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GM appoints new CEO
February 2, 2000: 10:22 a.m. ET

Wagoner, 46, becomes one of youngest to lead world's largest automaker
By Staff Writer Chris Isidore
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NEW YORK (CNNfn) - General Motors Corp. on Wednesday shuffled its top management, making its president, G. Richard Wagoner Jr., one of the youngest chief executives to head the world's largest automaker.
    The change is effective June 1, and is far less of a shake-up of GM than the last change in leadership in November 1992 -- when Jack Smith was installed in a board-led coup.
    This time Smith, Wagoner and Vice Chairman Harry Pearce said they would all stay active in day-to-day operations of GM (GM: Research, Estimates), with Smith, 61, retaining the title of chairman "indefinitely."
    "I think the three of us make a great team," Smith said. (126KB AIFF) (126KB WAV)



    Pearce, 57, insisted that Wagoner was his choice for the CEO position and that his health problems were not a factor in his not getting the top job. Wagoner, who goes by the nickname Rick, insisted the chairman title was not one he wanted. Pearce was treated for cancer 17 months ago.
    "There is a lot of work to do in this company and it makes sense to spread it out," Wagoner said. "We very much wanted Jack to stay around and support us."
Emphasis on e-commerce, reacting quickly

    Wagoner, who turns 47 on Feb. 9, currently is president and chief operating officer. He was instrumental in speeding GM's moves to set up an Internet-based purchasing system with its suppliers, an initiative that is projected to save it billions of dollars. He pointed to e-commerce, alliances in Asia, and development of new technology and products as his key focus.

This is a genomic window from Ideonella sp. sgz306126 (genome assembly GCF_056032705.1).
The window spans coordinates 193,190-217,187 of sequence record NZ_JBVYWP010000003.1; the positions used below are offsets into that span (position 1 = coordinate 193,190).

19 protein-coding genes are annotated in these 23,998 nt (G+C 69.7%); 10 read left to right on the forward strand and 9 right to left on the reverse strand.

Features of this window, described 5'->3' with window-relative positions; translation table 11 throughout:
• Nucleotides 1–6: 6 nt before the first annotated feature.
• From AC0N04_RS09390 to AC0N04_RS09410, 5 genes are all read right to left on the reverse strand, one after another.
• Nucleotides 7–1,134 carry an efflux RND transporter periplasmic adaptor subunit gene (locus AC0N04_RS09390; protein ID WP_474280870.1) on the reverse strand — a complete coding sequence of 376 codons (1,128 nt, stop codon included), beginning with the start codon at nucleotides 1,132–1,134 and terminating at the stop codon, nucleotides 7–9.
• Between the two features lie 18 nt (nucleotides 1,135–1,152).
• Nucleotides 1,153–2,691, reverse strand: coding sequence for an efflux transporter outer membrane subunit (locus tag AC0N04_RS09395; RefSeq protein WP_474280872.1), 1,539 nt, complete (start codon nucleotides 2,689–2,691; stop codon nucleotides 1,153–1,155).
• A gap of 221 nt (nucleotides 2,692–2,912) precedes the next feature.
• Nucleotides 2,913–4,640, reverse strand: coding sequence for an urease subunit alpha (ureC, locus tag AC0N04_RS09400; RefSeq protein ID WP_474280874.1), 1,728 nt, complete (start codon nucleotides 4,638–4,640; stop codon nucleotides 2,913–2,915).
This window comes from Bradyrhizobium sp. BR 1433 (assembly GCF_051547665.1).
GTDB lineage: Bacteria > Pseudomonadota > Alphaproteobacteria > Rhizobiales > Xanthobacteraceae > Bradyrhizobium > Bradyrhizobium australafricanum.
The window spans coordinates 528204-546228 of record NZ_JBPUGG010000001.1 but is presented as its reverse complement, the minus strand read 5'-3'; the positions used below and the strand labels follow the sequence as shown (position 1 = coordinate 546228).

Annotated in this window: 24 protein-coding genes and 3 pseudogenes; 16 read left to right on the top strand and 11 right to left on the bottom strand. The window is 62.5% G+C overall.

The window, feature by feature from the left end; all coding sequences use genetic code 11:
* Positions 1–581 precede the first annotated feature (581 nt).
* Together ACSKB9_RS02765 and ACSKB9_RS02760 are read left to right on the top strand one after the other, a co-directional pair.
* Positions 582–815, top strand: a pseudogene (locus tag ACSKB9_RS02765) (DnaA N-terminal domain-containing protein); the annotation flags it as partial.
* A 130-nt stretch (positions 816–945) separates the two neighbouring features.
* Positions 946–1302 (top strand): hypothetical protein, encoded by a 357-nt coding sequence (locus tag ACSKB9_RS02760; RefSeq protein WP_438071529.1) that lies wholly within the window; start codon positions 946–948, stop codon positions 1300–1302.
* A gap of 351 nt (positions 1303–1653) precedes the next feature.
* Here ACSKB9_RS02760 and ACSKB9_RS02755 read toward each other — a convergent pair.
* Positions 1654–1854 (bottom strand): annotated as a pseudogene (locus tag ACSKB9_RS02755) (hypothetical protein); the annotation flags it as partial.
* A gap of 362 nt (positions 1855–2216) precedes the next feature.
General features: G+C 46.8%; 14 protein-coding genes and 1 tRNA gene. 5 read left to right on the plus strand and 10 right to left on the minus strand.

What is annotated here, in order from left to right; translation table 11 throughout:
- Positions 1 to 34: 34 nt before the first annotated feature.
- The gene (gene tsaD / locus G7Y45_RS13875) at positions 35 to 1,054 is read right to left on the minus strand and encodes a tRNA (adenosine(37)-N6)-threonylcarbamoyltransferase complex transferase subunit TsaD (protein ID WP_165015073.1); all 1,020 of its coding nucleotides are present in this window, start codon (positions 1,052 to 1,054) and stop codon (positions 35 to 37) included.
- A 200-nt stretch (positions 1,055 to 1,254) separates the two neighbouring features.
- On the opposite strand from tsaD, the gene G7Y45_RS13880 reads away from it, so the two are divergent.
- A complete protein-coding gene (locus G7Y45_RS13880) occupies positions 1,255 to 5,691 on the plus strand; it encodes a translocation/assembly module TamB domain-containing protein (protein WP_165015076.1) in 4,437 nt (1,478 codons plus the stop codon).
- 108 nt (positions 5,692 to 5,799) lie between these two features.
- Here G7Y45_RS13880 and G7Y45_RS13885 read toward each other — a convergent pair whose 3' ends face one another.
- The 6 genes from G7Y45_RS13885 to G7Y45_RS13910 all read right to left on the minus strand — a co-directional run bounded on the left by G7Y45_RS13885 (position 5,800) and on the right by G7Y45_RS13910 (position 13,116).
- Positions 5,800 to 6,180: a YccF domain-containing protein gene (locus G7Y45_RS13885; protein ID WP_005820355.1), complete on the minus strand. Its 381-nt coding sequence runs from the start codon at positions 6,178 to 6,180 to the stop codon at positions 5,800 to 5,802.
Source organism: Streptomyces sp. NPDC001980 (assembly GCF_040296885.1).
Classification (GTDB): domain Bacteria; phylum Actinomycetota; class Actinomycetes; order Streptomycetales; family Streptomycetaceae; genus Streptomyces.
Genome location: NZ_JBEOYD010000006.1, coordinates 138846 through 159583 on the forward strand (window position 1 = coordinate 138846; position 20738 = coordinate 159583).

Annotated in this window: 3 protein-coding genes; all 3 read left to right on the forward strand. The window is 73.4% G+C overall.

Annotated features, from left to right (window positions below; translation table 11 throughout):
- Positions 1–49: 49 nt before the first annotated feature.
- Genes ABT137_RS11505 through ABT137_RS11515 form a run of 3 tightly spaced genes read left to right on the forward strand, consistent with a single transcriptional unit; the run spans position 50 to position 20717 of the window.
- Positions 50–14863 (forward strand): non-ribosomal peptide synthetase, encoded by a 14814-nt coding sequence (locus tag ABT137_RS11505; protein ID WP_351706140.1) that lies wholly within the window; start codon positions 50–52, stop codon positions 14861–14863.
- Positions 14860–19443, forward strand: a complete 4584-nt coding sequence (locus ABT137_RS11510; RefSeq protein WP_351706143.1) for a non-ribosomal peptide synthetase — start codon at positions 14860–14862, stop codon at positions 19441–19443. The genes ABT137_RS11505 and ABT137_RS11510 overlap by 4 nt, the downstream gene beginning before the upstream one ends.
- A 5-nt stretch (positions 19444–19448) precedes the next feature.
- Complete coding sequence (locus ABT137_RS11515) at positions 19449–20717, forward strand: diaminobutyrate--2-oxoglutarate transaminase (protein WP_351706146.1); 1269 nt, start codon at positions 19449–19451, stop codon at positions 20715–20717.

Wagoner said that while the company has tremendous advantages due to its size, it must make sure to react quickly to changes in the market. The e-commerce initiative he helped bring to GM was done in less than a year, much faster than such a change would have been accomplished in the past.
    "There used to be debate in this industry whether it's better to be big or small," he said. "That debate is over. You have to be big, but you have to be big and fast." (75KB AIFF) (75KB WAV)
    Wagoner's commitment to e-commerce is a big part of his effort to cut down on the behemoth's legendary bureaucracy, said Dave Cole, director of the office for the study of automotive transportation at the University of Michigan.
    "He has become a true believer in it," said Cole. "E-commerce has become a bureaucracy-buster to reform the internal aspects of GM, maybe even more than it will transform its relations with suppliers."
    Cole and other outside observers agreed with the three executives' statements that the change of titles would mean little if any change in GM's direction from its current course.
    "I think that Wagoner was essentially running GM for the past year at the very least," said Rod Lache, analyst with Deutsche Banc Alex. Brown. "He was certainly the operating guy, and Smith was the strategic guy."
Wagoner part of Smith team since 1992

    Wagoner joined the company as an analyst in the treasurer's office in New York in 1977. He assumed the role of president in October 1998, although he had been president of GM's North American Operations since July 1994. He was executive vice president and chief financial officer for two years before that, part of the top leadership that Smith brought in with him.
    Wagoner made his reputation within the company in the early 1980s, when he helped rescue the company's troubled operations in Brazil. He was named treasurer of General Motors do Brasil in Sao Paulo, then became executive director of finance for that unit in 1984. He followed that assignment with positions in Canada and Europe for GM.